For years America has claimed that its political system is broken. It has been incredibly polarised. There was hope that Barack Obama might change the dynamic when first elected seven years ago. He promised to work with Republicans. But the senior Republican in the Senate said very early on that it was his intention to make Obama 'a one-term president'.
They tried to block any proposals he put forward – they fought him where they could and tried to derail his agenda. Obama didn’t help by pushing on with new measures that didn’t consider conservative voices. There was gridlock.
Representatives in Congress who worked with the other side found themselves challenged in primary contests. Compromise was seen as collaboration. One right-wing Republican who beat a veteran senator in Indiana to take the party’s nomination claimed he was going to Washington and that dealing with Democrats was not on his agenda. 'One side or the other has to win this argument, one side or the other will dominate', he insisted. He lost what was regarded as a safe seat for his party. The dysfunction in Washington led to record lows in opinion polls. People were simply fed up with their elected representatives. And that goes some way to explaining the rise of the outsider in the current presidential race.
One year ago, most people were expecting the contest in November 2016 to be between Jeb Bush and Hillary Clinton. Both were far ahead in the polls. Hillary was the wife of one of the smartest retail politicians in American history with a strong economic record while in the White House. Jeb Bush was the son and brother of two former presidents. Yet, with the first real test of the electorate less than two weeks away in Iowa, neither is guaranteed a victory.
On the Democratic side, Senator Bernie Sanders has tapped into the universal frustration with Washington and Wall Street. A self-confessed socialist – a label which historically has not gone down well in the US – his attacks on income equality and big money politics has tapped a vein of raw emotion. With his wild hair and unpolished image, the 74-year-old junior senator from Vermont has been attracting huge crowds and so many small donations that he’s now better funded than Barack Obama was at this point. He’s grumpy and doesn’t really care much what the media think of him. He wants universal healthcare, free college education and higher taxes on the rich to pay for improved roads, bridges and rail lines. It’s an agenda which appeals to the party’s grassroots. He’s tied in the polls in the first two states with Hillary Clinton who, at one stage, enjoyed a lead of more than 40 points.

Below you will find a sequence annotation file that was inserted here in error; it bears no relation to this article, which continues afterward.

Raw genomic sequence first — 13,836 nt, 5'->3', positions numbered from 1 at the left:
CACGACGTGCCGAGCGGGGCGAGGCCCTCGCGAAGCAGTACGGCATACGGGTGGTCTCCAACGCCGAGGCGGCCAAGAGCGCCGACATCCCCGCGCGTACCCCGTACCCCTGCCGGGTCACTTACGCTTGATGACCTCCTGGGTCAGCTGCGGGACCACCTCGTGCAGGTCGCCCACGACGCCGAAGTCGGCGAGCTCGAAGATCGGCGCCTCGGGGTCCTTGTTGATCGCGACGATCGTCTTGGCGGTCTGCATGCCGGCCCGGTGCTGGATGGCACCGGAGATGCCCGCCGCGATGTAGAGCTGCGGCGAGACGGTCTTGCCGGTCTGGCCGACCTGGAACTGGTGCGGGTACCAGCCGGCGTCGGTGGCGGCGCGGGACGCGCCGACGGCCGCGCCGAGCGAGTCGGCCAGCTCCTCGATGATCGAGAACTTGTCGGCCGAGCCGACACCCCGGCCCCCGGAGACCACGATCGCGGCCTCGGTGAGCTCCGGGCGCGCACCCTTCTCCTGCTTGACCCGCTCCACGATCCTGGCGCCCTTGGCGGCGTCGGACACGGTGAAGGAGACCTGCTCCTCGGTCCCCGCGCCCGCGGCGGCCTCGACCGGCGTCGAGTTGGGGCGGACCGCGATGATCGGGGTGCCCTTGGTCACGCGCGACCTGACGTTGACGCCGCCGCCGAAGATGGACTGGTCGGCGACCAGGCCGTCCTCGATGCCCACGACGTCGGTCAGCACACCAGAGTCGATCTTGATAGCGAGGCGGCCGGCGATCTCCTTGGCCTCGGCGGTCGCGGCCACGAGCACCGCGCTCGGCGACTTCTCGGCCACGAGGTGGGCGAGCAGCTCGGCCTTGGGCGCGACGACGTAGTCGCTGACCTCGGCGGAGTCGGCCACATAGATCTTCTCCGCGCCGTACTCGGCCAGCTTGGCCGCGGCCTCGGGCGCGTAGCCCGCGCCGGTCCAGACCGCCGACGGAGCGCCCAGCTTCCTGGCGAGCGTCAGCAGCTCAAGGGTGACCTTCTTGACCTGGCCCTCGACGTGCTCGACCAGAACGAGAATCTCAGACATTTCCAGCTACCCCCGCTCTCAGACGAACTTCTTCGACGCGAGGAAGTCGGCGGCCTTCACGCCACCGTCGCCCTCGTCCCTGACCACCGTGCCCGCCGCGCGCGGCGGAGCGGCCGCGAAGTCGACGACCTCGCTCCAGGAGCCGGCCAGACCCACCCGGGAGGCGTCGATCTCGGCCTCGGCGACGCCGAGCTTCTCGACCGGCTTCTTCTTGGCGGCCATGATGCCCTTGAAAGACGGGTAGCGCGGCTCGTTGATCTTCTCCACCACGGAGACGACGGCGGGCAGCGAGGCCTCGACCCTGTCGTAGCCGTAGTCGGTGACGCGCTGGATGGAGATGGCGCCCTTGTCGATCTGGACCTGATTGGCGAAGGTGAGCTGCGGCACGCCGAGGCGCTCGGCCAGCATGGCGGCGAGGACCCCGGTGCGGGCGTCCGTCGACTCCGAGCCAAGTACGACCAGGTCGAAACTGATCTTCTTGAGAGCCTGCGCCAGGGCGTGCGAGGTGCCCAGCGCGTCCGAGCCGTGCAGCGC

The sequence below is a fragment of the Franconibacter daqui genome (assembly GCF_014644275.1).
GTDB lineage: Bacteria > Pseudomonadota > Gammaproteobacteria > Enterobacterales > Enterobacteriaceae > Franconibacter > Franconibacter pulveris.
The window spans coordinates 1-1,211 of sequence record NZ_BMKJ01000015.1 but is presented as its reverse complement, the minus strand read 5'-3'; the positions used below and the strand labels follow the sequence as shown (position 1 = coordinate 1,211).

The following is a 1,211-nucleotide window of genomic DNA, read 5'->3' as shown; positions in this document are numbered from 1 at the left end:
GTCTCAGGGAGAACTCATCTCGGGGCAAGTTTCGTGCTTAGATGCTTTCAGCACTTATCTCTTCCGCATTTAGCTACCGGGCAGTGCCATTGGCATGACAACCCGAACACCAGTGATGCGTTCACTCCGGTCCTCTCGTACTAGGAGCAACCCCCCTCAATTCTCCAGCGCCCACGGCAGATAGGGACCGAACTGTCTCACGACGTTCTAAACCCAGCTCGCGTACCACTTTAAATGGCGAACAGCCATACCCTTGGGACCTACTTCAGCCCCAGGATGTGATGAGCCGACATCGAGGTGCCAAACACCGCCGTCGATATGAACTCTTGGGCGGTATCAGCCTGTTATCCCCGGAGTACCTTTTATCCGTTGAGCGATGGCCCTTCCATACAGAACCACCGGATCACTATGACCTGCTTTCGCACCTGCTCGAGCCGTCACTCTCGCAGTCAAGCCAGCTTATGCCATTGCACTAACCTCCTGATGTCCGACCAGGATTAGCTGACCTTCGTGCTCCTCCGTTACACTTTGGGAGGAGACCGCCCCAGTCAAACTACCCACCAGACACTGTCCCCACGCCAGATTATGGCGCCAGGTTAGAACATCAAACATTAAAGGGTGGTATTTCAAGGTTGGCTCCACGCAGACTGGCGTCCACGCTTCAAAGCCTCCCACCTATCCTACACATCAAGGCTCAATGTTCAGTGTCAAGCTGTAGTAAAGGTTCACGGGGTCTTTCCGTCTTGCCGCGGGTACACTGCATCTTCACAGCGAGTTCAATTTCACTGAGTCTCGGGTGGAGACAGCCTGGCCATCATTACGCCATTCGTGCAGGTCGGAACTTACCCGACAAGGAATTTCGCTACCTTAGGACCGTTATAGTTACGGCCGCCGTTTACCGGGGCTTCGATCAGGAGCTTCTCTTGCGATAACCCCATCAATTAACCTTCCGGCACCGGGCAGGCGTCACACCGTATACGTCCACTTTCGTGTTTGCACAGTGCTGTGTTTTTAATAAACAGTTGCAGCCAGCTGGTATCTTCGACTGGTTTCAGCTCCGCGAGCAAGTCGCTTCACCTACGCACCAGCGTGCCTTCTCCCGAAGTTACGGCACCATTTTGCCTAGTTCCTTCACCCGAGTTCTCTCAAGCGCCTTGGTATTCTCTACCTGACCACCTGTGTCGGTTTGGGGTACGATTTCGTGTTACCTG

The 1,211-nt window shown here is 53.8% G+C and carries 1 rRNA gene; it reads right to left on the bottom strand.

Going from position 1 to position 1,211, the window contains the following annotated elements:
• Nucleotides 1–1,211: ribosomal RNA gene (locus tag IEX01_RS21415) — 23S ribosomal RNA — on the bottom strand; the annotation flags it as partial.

On the Republican side, with a much bigger field, there are three main outsiders. Neurosurgeon Ben Carson has never held elected office, but for a brief period in the last few months was near the top of most polls. He’s fallen away as his debate performances showed real deficiencies in his grasp of foreign policy and macro-economic theory. But his message of self-improvement and trust in God found support with many of the party’s evangelicals.
And then there are Ted Cruz and Donald Trump. Cruz is a first-term senator from Texas who believes his party has lost recent presidential elections because they didn’t nominate a real conservative. Even though he’s worked for every branch of the government, he casts himself as anti-establishment. He criticises Washington at every turn. He even led a shutdown of the government to try to kill President Obama’s affordable healthcare act. But his message resonates with people who want to see things done differently, who want to shake up the status quo and who will quote the bible while doing it. He’s leading in the polls in Iowa, and a win there would be a big step towards the nomination, even if the last two victors there didn’t end up in the final fight.
Donald Trump has captured the headlines with his 'Make America Great’ campaign. He paints a picture of a strong dominant America. The complexities and challenges of the 21st century are glossed over with soundbites and tried and trusted lines. As one man told me at a Trump rally in Las Vegas: 'He’ll make America what it was in the 50s and that was a great time. I want to go back to that'. The man I was speaking to was 49.
He energises the grass roots of the party who believe that the current system leaves them ignored, frustrated and betrayed. He says things which many people feel and his anti-immigrant, anti-Muslim message has struck a chord with people who believe it to be true but feel they can’t articulate it for fear of being branded racist. He ignores the fact-checkers, and no-one cares.
Normally the nomination races boil down to an outsider and an 'establishment’ figure. That’s where the Democrats are headed. For the Republicans, Florida senator Marco Rubio is perhaps the strongest establishment candidate. Jeb Bush is too far behind to be a serious consideration at this point. And so the party might have to choose between two outsiders. And there’s part of its problem.
Both struggle to be liked in their own party. Trump is considered too much of a loose cannon by many Republicans, his views too far from the mainstream to even come close to being president. There are those in the Republican Party who hoped his campaign would implode. Now it hasn’t, they are actively working to stop him. Cruz is widely loathed in his own party. He’s been called a 'jackass’ and 'crazy’ in public by senior figures in the party. It’s not hard to imagine what he’s called in private.
Both provoke anger and dissatisfaction within the party. Which is exactly the sentiment which has led the public to embrace them.
Alan Fisher is a senior correspondent for Al Jazeera